Scribble 19: Courts of Protection

Scribble 19: Courts of Protection

There are times when the law has to make decisions on behalf of people who lack capacity; that is to say, who are unable for one reason or another to make these decisions for themselves. These cases will be brought before the Court of Protection, and are often heard and judged without the presence of … Continue reading Scribble 19: Courts of Protection

8 April 2016  //  Shey Hargreaves


There are times when the law has to make decisions on behalf of people who lack capacity; that is to say, who are unable for one reason or another to make these decisions for themselves.

These cases will be brought before the Court of Protection, and are often heard and judged without the presence of the media in order to protect the person’s right to privacy. This causes objections within the media, and judges are required to weigh up whether it is in the public interest for the court’s findings to be made available, or not. Sometimes, the publication of complex cases, in particular regarding serious family disputes, could be deemed as being in the public interest because it serves to inform others how to avoid such a state of affairs.

It is hard enough to decide what is best for yourself sometimes, let alone another person whose situation is likely to be complex, with pros and cons on either side of the balance sheet. The Court has a delicate operation to carry out, and the consequences of its decision often concern the removal of certain rights. Examples of cases heard by the Court of Protection include making the decision as to whether an autistic man had the capacity to marry; and whether or not a pregnant woman with learning disabilities should have a caesarean section in direct contrast to her own wishes, having had five previous babies and serious medical complications. The Court also deals with the properties and financial affairs of people who do not have capacity. It’s a hugely difficult job with massive implications for the people involved. Do you think that you could ever make such life-changing decisions for another person, if they were deemed to lack the capacity to do so for themselves?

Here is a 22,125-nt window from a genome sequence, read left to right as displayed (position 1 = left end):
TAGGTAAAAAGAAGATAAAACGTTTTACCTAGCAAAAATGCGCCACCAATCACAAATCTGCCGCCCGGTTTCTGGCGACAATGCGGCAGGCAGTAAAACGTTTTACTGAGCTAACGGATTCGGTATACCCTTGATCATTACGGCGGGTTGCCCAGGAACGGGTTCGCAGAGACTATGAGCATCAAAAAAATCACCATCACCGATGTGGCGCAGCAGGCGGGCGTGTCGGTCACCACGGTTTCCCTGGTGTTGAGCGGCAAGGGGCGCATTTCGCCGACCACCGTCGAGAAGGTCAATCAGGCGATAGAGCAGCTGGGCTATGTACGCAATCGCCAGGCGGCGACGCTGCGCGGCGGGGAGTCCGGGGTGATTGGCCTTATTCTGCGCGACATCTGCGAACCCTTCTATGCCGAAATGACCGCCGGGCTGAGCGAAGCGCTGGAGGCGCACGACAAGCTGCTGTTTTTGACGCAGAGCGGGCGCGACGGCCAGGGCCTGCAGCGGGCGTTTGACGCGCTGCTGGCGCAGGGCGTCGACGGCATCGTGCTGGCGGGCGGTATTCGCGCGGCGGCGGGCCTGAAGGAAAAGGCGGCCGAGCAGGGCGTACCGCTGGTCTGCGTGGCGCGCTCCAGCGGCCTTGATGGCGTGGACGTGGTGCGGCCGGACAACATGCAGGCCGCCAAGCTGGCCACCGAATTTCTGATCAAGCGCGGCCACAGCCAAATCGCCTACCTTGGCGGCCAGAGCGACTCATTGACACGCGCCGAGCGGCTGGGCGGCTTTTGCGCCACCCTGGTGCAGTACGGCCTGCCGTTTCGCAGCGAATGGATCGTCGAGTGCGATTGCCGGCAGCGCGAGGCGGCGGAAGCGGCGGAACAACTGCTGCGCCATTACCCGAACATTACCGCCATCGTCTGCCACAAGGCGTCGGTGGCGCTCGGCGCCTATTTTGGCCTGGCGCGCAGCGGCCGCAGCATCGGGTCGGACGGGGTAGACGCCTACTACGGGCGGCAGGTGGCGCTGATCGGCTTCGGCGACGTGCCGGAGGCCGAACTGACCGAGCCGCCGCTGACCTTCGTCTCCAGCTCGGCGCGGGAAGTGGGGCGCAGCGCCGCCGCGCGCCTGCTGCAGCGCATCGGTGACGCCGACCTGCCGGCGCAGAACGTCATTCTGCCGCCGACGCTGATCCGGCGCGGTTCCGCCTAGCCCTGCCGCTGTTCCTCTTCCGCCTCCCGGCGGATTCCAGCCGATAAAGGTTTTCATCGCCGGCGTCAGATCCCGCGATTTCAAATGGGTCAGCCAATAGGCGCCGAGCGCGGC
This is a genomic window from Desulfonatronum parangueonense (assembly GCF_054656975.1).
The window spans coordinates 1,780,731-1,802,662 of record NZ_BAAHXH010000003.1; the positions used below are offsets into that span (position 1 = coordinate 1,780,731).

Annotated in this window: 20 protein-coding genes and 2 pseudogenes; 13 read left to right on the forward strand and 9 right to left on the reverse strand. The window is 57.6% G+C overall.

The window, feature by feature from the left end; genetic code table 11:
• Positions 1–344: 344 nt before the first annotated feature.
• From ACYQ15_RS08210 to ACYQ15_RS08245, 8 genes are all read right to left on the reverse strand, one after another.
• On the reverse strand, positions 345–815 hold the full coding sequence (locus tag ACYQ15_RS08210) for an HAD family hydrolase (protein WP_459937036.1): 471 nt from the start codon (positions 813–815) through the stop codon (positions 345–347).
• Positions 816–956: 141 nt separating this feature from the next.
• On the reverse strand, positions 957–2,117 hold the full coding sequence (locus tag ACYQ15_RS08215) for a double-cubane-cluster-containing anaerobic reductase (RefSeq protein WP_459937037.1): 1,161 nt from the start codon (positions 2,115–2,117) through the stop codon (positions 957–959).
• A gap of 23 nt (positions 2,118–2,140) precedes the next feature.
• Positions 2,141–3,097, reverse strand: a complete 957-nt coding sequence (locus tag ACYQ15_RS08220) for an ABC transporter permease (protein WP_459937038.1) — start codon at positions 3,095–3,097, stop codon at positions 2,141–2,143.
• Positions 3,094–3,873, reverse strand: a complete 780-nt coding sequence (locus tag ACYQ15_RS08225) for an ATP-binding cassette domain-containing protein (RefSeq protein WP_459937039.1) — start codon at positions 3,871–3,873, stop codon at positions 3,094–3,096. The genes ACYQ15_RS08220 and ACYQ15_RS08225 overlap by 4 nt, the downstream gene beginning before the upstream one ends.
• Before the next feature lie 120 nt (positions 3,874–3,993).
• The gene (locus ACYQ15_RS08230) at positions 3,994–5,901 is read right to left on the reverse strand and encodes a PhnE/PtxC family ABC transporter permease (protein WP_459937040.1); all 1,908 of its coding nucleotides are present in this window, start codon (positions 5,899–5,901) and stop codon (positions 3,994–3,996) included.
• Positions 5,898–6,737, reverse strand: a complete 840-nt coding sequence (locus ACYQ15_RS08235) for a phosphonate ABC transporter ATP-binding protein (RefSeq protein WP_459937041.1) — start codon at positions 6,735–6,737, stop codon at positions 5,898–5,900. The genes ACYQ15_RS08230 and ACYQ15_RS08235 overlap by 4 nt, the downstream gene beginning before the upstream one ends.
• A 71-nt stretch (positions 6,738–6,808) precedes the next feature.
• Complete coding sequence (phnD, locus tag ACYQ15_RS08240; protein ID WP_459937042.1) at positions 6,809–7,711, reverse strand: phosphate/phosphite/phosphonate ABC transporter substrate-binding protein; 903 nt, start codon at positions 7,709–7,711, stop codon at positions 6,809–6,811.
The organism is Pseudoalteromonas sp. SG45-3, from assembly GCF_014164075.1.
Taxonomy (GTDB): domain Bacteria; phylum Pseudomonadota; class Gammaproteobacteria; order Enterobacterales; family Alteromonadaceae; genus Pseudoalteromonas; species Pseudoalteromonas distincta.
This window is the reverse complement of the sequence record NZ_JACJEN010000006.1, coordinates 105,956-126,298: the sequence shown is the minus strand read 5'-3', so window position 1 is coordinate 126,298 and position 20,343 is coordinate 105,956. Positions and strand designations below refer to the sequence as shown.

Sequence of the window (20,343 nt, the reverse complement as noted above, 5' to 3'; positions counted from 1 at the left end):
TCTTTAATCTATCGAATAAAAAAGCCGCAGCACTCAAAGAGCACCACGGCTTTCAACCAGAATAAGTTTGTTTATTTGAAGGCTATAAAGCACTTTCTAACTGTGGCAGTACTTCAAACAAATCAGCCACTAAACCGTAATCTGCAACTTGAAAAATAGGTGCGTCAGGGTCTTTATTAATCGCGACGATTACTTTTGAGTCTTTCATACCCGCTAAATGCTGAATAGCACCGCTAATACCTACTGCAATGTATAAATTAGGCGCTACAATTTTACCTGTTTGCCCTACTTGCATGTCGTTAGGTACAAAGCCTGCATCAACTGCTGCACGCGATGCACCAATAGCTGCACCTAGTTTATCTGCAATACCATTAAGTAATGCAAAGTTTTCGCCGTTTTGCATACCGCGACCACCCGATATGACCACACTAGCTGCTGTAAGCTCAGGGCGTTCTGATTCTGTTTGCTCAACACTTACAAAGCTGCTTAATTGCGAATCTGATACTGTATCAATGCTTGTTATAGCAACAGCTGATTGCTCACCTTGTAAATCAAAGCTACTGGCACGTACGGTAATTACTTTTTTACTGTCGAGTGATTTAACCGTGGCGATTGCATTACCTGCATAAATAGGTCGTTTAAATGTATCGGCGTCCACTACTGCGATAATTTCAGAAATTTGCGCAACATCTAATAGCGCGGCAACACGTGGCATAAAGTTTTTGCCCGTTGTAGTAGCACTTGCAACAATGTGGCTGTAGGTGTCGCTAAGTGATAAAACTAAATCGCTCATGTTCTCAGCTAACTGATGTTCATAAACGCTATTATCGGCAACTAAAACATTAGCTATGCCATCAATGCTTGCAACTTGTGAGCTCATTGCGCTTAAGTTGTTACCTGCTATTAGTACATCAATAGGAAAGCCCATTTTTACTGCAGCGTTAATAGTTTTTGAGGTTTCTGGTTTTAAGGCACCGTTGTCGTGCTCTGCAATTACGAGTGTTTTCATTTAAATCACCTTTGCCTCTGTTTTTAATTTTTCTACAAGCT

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Could you make life-changing decisions for someone if they were deemed to lack the capacity to do so for themselves?

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One thought on “Scribble 19: Courts of Protection”

  1. It happens frequently as parents get older and have fragile minds or suffer from diseases like dementia. Life is closing down for the person you are making decisions for and you can only think of keeping them safe, careed for and loved. Very different from a young person with incapacities that you would want to see life opening up for.